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You may want to strap in for this. Pilot and aviation enthusiast Jack Hersch brings you aboard the cockpits of doomed jumbo jets, including the Boeing 737 MAX, the Airbus A330 lost over the South Atlantic, and the Bombardier Q400 that stalled over Buffalo, in his expert analysis, THE DANGERS OF AUTOMATION IN AIRLINERS: Accidents Waiting to Happen (Air World: October 30, 2020).
Hersch examines how automation in aviation can be a lifesaver, expertly guiding a plane and its passengers through stormy weather to a safe landing. Or it can be a killer, responsible for crashing an aircraft and killing all on board because of faulty programming.
Lawrence Sperry invented the autopilot just 10 years after the Wright brothers’ first flight in 1903. But progress was slow for the next three decades. Then came the end of the Second World War and the jet age. That’s when the real trouble began.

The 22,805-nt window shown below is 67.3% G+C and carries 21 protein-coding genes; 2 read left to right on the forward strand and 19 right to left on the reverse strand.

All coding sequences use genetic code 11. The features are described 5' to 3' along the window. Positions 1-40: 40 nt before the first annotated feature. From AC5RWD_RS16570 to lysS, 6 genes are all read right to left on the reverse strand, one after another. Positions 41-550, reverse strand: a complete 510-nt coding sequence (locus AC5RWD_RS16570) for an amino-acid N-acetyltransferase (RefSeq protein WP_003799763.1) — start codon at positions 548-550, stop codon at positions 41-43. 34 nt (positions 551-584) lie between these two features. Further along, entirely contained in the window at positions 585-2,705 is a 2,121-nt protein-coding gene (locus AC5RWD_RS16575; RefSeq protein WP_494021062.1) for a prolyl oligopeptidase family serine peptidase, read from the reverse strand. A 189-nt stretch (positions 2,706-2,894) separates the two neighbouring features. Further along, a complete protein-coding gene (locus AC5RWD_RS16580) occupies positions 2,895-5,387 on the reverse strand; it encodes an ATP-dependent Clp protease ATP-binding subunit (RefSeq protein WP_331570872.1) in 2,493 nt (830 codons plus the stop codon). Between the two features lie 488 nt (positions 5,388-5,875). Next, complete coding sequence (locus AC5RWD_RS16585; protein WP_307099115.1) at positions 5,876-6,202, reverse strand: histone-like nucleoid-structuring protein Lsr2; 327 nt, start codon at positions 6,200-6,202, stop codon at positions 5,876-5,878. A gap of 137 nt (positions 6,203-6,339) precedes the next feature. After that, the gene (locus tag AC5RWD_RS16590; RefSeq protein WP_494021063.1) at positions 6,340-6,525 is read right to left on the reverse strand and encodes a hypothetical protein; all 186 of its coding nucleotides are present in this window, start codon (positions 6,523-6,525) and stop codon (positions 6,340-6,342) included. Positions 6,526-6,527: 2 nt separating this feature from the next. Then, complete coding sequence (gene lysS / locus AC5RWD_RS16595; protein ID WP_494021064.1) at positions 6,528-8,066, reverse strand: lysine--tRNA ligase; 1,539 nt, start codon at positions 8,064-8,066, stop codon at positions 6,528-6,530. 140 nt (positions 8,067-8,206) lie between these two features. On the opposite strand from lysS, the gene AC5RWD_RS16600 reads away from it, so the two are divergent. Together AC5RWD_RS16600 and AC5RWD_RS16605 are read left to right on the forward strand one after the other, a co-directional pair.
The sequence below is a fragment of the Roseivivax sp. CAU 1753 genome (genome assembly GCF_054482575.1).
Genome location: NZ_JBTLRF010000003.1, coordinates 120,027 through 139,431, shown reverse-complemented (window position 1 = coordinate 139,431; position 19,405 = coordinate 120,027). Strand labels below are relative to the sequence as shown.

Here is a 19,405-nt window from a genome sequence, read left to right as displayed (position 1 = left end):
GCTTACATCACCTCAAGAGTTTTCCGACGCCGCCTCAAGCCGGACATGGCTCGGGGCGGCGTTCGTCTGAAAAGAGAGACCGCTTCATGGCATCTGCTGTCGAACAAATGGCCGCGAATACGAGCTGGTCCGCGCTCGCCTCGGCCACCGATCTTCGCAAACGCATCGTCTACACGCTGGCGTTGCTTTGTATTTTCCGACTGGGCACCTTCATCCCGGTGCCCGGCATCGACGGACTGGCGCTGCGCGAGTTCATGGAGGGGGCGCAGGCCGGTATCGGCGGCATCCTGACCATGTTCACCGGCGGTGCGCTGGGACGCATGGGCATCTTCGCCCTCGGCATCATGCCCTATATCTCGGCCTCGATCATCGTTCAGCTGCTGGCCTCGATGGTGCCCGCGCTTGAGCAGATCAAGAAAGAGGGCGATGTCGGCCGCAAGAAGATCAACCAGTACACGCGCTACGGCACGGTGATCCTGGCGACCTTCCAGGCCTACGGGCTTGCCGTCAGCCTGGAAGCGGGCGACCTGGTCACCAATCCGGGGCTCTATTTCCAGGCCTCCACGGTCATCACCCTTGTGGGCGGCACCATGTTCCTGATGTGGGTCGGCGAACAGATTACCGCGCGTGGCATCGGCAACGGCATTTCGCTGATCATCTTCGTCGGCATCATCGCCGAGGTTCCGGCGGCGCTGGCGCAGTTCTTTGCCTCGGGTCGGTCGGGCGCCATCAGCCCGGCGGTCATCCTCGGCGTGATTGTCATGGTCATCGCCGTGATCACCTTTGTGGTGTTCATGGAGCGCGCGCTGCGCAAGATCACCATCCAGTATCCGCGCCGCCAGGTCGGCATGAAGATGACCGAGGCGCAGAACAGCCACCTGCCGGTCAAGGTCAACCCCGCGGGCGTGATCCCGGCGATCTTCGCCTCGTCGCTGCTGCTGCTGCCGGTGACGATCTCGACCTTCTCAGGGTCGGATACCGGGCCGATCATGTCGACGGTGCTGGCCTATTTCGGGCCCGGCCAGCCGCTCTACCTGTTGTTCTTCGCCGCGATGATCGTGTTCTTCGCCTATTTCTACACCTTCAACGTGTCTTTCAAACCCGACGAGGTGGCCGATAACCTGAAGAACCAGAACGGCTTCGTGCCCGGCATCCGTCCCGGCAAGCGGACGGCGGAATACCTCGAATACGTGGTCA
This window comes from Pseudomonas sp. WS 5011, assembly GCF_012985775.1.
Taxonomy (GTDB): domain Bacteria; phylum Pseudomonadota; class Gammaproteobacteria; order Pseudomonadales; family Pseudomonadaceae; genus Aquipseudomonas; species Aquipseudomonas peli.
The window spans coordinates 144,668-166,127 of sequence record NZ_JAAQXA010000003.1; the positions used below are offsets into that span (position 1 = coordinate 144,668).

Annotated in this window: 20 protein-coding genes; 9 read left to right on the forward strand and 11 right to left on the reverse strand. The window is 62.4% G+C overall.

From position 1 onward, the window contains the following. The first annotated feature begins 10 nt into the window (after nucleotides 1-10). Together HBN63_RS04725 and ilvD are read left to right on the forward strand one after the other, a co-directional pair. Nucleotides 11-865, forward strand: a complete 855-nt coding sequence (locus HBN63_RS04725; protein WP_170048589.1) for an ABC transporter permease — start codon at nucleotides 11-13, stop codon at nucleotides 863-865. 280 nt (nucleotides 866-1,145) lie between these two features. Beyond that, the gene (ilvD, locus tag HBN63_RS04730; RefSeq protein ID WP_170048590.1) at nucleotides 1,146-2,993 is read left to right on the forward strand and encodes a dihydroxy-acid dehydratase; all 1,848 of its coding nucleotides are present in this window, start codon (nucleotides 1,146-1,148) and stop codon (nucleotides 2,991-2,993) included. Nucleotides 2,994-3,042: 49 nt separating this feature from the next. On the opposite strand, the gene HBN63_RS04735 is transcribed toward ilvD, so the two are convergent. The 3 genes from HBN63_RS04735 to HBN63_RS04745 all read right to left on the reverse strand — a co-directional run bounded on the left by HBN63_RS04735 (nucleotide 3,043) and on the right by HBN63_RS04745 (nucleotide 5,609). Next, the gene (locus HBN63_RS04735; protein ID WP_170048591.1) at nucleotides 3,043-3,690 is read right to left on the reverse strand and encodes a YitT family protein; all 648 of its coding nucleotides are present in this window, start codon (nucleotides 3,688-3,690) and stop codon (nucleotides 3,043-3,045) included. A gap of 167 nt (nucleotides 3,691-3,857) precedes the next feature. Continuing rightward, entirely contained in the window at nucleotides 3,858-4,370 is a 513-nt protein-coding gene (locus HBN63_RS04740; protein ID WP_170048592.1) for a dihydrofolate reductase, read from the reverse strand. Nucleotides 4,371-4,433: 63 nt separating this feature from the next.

Aviation automation has been pushed to its limits, and pilots increasingly relying on it. Autopilot, auto-throttle, auto-land, flight management systems, air data systems, inertial guidance systems: All these systems are only as good as their inputs which, incredibly, can go rogue. Even the automation itself is subject to unpredictable failure. How can automation possibly account for every eventuality?
And what of the pilots? Trained to fly with their hands on the throttle and yoke, and feet on the rudder pedals, aviation began as a hands-on skill. Then they reached the pinnacle of their careers – airline pilot – and suddenly they were going hours without touching the controls other than for a few minutes on takeoff and landing. Does their reliance on automation allow their skills to erode? And is traditional flight training sufficient to meet the demands of today’s planes? The future of safe air travel depends on the answers to these questions. THE DANGERS OF AUTOMATION IN AIRLINERS charts a course to safer skies.
Jack J. Hersch is a journalist, an instrument-rated commercial pilot, and an expert in the field of distressed and bankrupt companies. He has served as a public company board member, and has guest-lectured in the business schools of M.I.T., U.S.C., and U.C. Berkeley, among others. The Dangers of Automation in Airliners is his second book, following Death March Escape, winner of the 2019 Spirit of Anne Frank Human Writes Award. He and his wife live in New York City.